Many people know that April 20th is Hitler’s birthday, not that most of us would celebrate that fact. Nevertheless, for the Allies in World War II, at least on April 20, 1945, that day meant something. Not because it was Hitler’s birthday…no, it was because the Allies had a plan. The Germans had been in control in much of Italy, and their advancement had to be stopped. As always, there were multiple campaigns planned on any given day in the war. One planned attack, called Operation Corncob, was to send Allied bombers into Italy to begin a three-day attack on the bridges over the rivers Adige and Brenta to cut off the German lines of possible retreat on the peninsula. They knew that Hitler would be otherwise occupied, it being his birthday and all…and so he was.
Hitler was actually occupied for more reasons than just his birthday, as Soviet artillery had begun shelling Berlin at 11am on his 56th birthday. Preparations were being made to evacuate Hitler and his staff to Obersalzberg to make a final stand in the Bavarian mountains, but Hitler refused to leave his bunker. So, Hermann Göring and Heinrich Himmler left the bunker for the last time. Operation Herring had begun the day before, with American aircraft dropping Italian paratroopers over Northern Italy, and with Operation Corncob came the other half of the attack, which was to remove the bridges and thereby halt the expected retreat of the German forces. I doubt if Hitler knew anything about these attacks, I’m sure his mind was on his upcoming suicide, a death which some say didn’t really take place, and a fact which we will never know for sure.
The Allied attacks of April 1945 on the Italian front, were intended to end the Italian campaign and the war in Italy, and to decisively break through the German Gothic Line, the defensive line along the Apennines and the River Po plain to the Adriatic Sea and swiftly drive north to occupy Northern Italy and get to the Austrian and Yugoslav borders as quickly as possible. Unfortunately, German strongpoints, as well as bridge, road, levee and dike blasting, and any occasional determined resistance in the Po Valley plain slowed the planned sweep down. Allied planners decided that dropping paratroops into some key areas and locales south of the River Po might help wreak havoc in the German rear area, attack German communications, and vehicle columns, further disrupting the German retreat, and prevent German engineers from blowing up key structures before Allied spearheads could exploit them. Lieutenant General Sir Richard McCreery, commander of the Commonwealth 8th Army, had a number of Italian paratroopers at hand for the task.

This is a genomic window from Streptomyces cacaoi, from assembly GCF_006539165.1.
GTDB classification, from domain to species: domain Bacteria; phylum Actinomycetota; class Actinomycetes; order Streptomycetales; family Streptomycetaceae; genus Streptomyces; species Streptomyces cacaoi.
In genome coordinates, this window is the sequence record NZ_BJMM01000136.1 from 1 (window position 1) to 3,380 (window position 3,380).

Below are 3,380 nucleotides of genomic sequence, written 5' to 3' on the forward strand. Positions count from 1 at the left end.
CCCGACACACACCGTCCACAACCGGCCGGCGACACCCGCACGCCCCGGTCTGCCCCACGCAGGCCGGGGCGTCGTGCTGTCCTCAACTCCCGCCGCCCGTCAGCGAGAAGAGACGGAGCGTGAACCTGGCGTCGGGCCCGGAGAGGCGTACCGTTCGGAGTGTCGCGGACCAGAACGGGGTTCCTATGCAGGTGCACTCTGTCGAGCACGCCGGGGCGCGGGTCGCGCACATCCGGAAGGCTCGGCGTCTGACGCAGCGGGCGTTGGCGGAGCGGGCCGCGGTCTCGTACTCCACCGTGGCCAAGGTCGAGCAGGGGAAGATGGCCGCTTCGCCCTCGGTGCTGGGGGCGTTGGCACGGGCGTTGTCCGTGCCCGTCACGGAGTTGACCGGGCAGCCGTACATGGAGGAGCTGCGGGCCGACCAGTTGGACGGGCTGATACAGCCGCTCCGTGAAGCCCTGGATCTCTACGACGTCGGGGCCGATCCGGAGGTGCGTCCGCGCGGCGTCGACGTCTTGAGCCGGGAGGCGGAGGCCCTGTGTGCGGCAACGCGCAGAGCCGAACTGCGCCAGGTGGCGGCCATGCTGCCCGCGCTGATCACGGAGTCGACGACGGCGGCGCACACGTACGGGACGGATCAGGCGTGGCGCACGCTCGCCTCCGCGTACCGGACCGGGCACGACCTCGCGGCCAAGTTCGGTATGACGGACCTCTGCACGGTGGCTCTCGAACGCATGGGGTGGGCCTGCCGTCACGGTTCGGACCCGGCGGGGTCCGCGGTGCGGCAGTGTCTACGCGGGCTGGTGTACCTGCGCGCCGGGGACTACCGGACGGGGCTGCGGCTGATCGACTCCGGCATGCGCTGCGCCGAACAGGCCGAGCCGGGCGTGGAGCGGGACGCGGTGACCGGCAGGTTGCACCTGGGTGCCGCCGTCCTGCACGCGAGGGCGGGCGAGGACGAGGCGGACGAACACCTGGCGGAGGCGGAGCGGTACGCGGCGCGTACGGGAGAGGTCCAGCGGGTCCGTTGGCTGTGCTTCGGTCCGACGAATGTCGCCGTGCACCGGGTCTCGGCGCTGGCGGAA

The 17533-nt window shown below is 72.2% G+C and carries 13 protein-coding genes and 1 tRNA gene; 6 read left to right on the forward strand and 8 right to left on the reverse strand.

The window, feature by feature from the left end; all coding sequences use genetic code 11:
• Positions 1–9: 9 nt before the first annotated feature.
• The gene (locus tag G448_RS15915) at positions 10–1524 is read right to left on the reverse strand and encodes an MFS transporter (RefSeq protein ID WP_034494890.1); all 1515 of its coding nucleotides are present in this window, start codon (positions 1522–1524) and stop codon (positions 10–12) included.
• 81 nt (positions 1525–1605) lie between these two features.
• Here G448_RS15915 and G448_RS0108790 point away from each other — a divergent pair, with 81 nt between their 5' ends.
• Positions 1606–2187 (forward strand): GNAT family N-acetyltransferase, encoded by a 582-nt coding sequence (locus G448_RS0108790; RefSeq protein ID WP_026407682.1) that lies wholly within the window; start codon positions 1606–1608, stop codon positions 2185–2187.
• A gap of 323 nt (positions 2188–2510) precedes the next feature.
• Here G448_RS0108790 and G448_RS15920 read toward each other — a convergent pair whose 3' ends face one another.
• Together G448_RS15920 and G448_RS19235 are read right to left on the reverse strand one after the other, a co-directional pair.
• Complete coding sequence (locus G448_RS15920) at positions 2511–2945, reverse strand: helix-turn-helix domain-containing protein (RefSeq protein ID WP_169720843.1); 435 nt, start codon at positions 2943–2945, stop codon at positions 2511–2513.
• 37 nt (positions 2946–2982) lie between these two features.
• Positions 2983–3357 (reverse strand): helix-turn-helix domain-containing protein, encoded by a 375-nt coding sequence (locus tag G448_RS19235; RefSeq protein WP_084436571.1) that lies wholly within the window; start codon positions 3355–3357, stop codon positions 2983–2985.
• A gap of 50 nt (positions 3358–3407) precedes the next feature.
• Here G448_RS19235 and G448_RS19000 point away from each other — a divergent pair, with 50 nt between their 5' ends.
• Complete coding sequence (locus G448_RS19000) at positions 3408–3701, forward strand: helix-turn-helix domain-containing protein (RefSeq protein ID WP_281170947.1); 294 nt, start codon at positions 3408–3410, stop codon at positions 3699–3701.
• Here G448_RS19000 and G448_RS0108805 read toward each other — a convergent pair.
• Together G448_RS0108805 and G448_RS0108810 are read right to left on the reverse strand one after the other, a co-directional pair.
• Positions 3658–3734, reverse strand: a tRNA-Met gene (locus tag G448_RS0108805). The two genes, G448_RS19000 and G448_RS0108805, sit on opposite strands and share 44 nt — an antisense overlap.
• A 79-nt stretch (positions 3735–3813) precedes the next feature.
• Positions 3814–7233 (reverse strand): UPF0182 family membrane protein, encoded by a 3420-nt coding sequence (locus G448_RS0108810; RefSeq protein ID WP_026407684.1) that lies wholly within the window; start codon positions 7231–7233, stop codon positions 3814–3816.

Meanwhile, Adolf Hitler celebrated his 56th birthday with a traditional parade and full celebration, while a Gestapo reign of terror took the lives by hanging of 20 Russian prisoners of war and 20 Jewish children, at least nine of which were under the age of 12. All of the victims had been taken from Auschwitz to Neuengamme, the place of execution, for the purpose of medical experimentation. Hitler and his Third Reich didn’t fully understand it then, but they were finished, and the end was coming quickly.